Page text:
Congratulations, you’re pregnant!! Learning that you’re pregnant often comes with a lot of mixed feelings – excitement and joy, but also an enormous pressure to do everything right for the baby, including eating well. I’m breaking it down trimester-by-trimester to give you the essentials of nutrition during pregnancy – starting with the first trimester! Not only is this important info for all pregnant women, but also for those considering pregnancy.
- Folic acid is a critical nutrient in the first trimester of pregnancy. It helps our body make new cells and reduces the risk of neural tube defects.
- Choose a prenatal multivitamin that contains at least 400mcg (0.4mg) of folic acid.
- Try incorporating foods rich in folic acid: beans, lentils, sunflower seeds, enriched grains, green veggies – broccoli, asparagus, and spinach.
- The neural tube closes during the 3rd-4th week of pregnancy (usually before you even know you’re pregnant!), so if you are considering getting pregnant, start taking a supplement with folic acid 3 months before you plan to conceive.
- Omega-3 fatty acids are essential for the development and growth of your baby’s brain and eyes, which begins in the first trimester and continues through pregnancy until birth.
- There are 3 types of omega-3 fats: ALA (from vegetable oils, nuts, and seeds), EPA, and DHA (only in animal fats, such as fatty fish and eggs). ALA is considered an ‘essential’ fat that we must get from our diet. Though our bodies can make EPA and DHA from ALA, it’s not a very efficient process, so it’s still important to get enough from the foods you eat and the supplements you take.
- It is recommend that you eat 2 x 2.5 oz (75g) servings of cooked fish per week to meet all your omega-3 needs during pregnancy. Tip: A 2.5 oz serving of fish is about the size of a deck of cards.
- If you’re not getting enough omega-3 fats from foods, look for a supplement with a natural product number (NPN) on the label, which means it’s been government approved for safety and quality. For now, there is insufficient data to recommended a specific amount to supplement during pregnancy, so talk to your Doctor or Dietitian to discuss your individual nutrition needs.
- Iron helps red blood cells carry oxygen, which is extra important during pregnancy when you have increased blood volume. The iron you consume during pregnancy also provides your baby with it’s iron stores needed during the first 6 months until iron-rich solid foods are introduced (more on that in another blog post!).
- Choose a prenatal multivitamin that contains 16-20mg of iron.
- Try incorporating iron-rich foods: cooked mussels, clams, oysters, beef, lamb, chicken, fish, pumpkin seeds, beans, lentils, fortified cereals, spinach.
- Iron-deficiency anemia is the most common nutrient deficiency during pregnancy, often seen in the third trimester. By incorporating iron rich foods and a supplement with sufficient iron from the first trimester onwards, you can help prevent iron-deficiency from occurring in both you and your baby!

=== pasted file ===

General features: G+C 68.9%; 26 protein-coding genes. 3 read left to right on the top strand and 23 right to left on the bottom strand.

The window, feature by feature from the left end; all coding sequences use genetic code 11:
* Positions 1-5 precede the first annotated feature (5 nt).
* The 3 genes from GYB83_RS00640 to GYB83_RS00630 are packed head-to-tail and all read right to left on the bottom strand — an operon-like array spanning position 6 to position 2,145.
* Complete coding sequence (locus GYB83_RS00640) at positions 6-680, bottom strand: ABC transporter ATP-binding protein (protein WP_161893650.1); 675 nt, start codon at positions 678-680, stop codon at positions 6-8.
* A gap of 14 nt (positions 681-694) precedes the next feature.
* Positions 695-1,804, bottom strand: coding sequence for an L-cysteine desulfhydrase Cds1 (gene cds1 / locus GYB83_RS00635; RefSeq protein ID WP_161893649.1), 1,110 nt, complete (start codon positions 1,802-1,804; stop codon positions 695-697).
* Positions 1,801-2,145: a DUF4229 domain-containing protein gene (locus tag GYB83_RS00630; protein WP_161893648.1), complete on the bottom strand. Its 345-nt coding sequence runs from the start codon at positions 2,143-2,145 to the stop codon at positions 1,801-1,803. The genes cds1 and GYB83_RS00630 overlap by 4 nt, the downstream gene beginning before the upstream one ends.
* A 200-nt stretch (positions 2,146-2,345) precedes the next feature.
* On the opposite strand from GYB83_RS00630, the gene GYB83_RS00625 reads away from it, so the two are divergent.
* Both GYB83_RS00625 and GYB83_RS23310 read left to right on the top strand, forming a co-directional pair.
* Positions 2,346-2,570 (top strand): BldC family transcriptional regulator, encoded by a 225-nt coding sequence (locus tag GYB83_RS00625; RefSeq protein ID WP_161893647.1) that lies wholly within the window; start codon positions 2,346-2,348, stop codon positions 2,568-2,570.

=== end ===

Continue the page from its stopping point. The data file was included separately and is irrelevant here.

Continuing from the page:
You’re at greater risk of getting a food-borne illness while pregnant. That’s why it’s important to familiarize yourself with the guidelines for food safety during pregnancy. Here are a few of the basics that can help keep you and your baby healthy:
- Fully cook all meats, fish, shellfish, poultry and eggs.
- Practice safe storage and handling of foods and leftovers.
- Choose pasteurized dairy products and juices.
- Avoid foods at high risk of Listeria contamination unless cooked to steaming hot. These include soft cheese, deli meat, pate, sprouts, and pre-packaged or prepared fruits or veggies.
As much as 85% of women experience some nausea in the first trimester due to all the hormonal changes happening in your body. Your doctor is going to be your best resource for information about morning sickness particular to you and your pregnancy. But to help get you started, here are a few suggestions that can help with nausea:
- Eat small amounts frequently through the day. Small meals or snacks every couple of hours can help tame nausea and heartburn symptoms.
- Include some protein with each meal and snack. Ideas include: nuts or seeds, nut butters, milk, yogurt, cheese, cottage cheese, beans or lentils, eggs, meat, poultry, fish or shellfish.
- Choose bland or dry high-carbohydrate foods to help relieve your nausea. Sometimes salty foods, or foods low in fat can also help. Ideas include: crackers, bread, cereal, baked potatoes, oatmeal, and rice.
- Try not to mix food and drinks. Drink liquids 20-30 minutes before or after you eat.
- Be sure to stay hydrated by drinking enough fluid as recommended by your doctor.
- Finally, it’s important to stay active throughout your pregnancy – be sure to talk to your doctor before starting any new activities to make sure that you and your baby are safe.
- Fit 4 Two is a great company that specializes in pre & postnatal fitness. They offer a variety of prenatal fitness classes including aquafit, barre, core, fitness, and yoga in locations throughout the Lower Mainland!